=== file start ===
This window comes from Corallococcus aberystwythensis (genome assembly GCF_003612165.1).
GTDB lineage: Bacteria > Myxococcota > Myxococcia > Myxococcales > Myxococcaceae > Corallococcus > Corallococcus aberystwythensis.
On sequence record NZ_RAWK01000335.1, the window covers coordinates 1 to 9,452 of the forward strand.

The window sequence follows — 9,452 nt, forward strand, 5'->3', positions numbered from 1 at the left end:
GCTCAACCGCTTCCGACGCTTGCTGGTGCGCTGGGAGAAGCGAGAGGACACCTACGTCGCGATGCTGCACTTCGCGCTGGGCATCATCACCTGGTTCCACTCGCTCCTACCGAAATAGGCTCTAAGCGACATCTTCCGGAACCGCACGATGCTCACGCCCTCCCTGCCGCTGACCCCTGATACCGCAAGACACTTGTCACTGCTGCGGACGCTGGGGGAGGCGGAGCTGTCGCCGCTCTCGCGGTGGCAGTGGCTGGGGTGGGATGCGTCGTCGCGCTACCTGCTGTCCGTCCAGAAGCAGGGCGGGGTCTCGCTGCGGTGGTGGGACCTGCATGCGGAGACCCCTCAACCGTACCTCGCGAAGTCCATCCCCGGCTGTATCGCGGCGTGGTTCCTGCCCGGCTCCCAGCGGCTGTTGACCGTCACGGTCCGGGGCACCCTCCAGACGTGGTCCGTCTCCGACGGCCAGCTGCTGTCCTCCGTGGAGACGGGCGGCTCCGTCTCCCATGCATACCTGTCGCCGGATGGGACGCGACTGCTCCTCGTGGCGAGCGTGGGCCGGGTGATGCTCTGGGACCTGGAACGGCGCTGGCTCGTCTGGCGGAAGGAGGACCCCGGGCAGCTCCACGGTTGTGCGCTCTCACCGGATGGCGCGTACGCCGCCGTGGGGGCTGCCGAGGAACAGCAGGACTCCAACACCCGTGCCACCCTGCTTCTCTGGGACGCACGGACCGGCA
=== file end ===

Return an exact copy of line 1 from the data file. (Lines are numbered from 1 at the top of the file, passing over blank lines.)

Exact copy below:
This window comes from Corallococcus aberystwythensis (genome assembly GCF_003612165.1).